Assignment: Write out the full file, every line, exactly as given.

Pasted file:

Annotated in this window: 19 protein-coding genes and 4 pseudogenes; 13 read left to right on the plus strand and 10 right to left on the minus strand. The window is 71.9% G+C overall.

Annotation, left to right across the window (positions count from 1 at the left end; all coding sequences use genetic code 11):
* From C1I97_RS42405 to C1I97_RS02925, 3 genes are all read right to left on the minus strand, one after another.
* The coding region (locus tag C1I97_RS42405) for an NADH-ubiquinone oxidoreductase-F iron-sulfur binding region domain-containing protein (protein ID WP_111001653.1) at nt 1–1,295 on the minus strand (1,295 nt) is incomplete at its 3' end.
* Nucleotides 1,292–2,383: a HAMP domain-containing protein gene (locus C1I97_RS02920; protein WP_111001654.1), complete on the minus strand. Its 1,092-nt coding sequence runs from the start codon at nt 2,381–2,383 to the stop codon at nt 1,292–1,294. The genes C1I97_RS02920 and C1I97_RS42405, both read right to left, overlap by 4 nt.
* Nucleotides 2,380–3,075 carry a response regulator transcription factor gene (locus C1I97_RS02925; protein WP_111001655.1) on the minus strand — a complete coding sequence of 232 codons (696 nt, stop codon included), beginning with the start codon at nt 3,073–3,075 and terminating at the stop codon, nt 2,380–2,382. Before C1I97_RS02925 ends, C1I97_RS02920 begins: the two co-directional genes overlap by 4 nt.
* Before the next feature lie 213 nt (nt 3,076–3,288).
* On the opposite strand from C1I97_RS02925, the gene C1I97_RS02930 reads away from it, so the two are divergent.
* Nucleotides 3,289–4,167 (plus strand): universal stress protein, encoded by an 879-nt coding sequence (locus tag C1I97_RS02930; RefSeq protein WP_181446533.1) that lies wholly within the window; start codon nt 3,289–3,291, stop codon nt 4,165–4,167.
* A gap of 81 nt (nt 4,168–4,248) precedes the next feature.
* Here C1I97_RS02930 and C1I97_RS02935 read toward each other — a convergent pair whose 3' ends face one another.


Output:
Annotated in this window: 19 protein-coding genes and 4 pseudogenes; 13 read left to right on the plus strand and 10 right to left on the minus strand. The window is 71.9% G+C overall.

Annotation, left to right across the window (positions count from 1 at the left end; all coding sequences use genetic code 11):
* From C1I97_RS42405 to C1I97_RS02925, 3 genes are all read right to left on the minus strand, one after another.
* The coding region (locus tag C1I97_RS42405) for an NADH-ubiquinone oxidoreductase-F iron-sulfur binding region domain-containing protein (protein ID WP_111001653.1) at nt 1–1,295 on the minus strand (1,295 nt) is incomplete at its 3' end.
* Nucleotides 1,292–2,383: a HAMP domain-containing protein gene (locus C1I97_RS02920; protein WP_111001654.1), complete on the minus strand. Its 1,092-nt coding sequence runs from the start codon at nt 2,381–2,383 to the stop codon at nt 1,292–1,294. The genes C1I97_RS02920 and C1I97_RS42405, both read right to left, overlap by 4 nt.
* Nucleotides 2,380–3,075 carry a response regulator transcription factor gene (locus C1I97_RS02925; protein WP_111001655.1) on the minus strand — a complete coding sequence of 232 codons (696 nt, stop codon included), beginning with the start codon at nt 3,073–3,075 and terminating at the stop codon, nt 2,380–2,382. Before C1I97_RS02925 ends, C1I97_RS02920 begins: the two co-directional genes overlap by 4 nt.
* Before the next feature lie 213 nt (nt 3,076–3,288).
* On the opposite strand from C1I97_RS02925, the gene C1I97_RS02930 reads away from it, so the two are divergent.
* Nucleotides 3,289–4,167 (plus strand): universal stress protein, encoded by an 879-nt coding sequence (locus tag C1I97_RS02930; RefSeq protein WP_181446533.1) that lies wholly within the window; start codon nt 3,289–3,291, stop codon nt 4,165–4,167.
* A gap of 81 nt (nt 4,168–4,248) precedes the next feature.
* Here C1I97_RS02930 and C1I97_RS02935 read toward each other — a convergent pair whose 3' ends face one another.